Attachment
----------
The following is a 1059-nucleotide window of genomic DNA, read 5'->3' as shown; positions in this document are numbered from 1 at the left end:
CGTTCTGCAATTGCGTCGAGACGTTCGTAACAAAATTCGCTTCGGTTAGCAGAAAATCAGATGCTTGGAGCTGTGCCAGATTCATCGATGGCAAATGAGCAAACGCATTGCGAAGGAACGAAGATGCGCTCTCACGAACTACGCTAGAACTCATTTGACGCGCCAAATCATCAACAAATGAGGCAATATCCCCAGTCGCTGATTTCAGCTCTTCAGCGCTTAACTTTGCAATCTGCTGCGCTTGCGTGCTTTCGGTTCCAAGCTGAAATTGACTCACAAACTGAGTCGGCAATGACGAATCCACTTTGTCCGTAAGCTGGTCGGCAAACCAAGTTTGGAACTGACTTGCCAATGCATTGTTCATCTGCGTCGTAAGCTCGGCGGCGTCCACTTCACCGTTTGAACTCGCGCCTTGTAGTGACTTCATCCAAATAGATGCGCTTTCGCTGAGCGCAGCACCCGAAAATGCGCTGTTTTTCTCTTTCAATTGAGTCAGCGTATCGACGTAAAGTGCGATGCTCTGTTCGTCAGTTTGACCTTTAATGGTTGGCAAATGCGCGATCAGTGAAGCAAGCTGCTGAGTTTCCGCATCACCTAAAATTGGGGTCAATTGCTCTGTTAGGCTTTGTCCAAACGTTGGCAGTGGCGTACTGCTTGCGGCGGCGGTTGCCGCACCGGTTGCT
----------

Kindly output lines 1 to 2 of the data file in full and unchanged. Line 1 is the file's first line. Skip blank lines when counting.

The following is a 1059-nucleotide window of genomic DNA, read 5'->3' as shown; positions in this document are numbered from 1 at the left end:
CGTTCTGCAATTGCGTCGAGACGTTCGTAACAAAATTCGCTTCGGTTAGCAGAAAATCAGATGCTTGGAGCTGTGCCAGATTCATCGATGGCAAATGAGCAAACGCATTGCGAAGGAACGAAGATGCGCTCTCACGAACTACGCTAGAACTCATTTGACGCGCCAAATCATCAACAAATGAGGCAATATCCCCAGTCGCTGATTTCAGCTCTTCAGCGCTTAACTTTGCAATCTGCTGCGCTTGCGTGCTTTCGGTTCCAAGCTGAAATTGACTCACAAACTGAGTCGGCAATGACGAATCCACTTTGTCCGTAAGCTGGTCGGCAAACCAAGTTTGGAACTGACTTGCCAATGCATTGTTCATCTGCGTCGTAAGCTCGGCGGCGTCCACTTCACCGTTTGAACTCGCGCCTTGTAGTGACTTCATCCAAATAGATGCGCTTTCGCTGAGCGCAGCACCCGAAAATGCGCTGTTTTTCTCTTTCAATTGAGTCAGCGTATCGACGTAAAGTGCGATGCTCTGTTCGTCAGTTTGACCTTTAATGGTTGGCAAATGCGCGATCAGTGAAGCAAGCTGCTGAGTTTCCGCATCACCTAAAATTGGGGTCAATTGCTCTGTTAGGCTTTGTCCAAACGTTGGCAGTGGCGTACTGCTTGCGGCGGCGGTTGCCGCACCGGTTGCT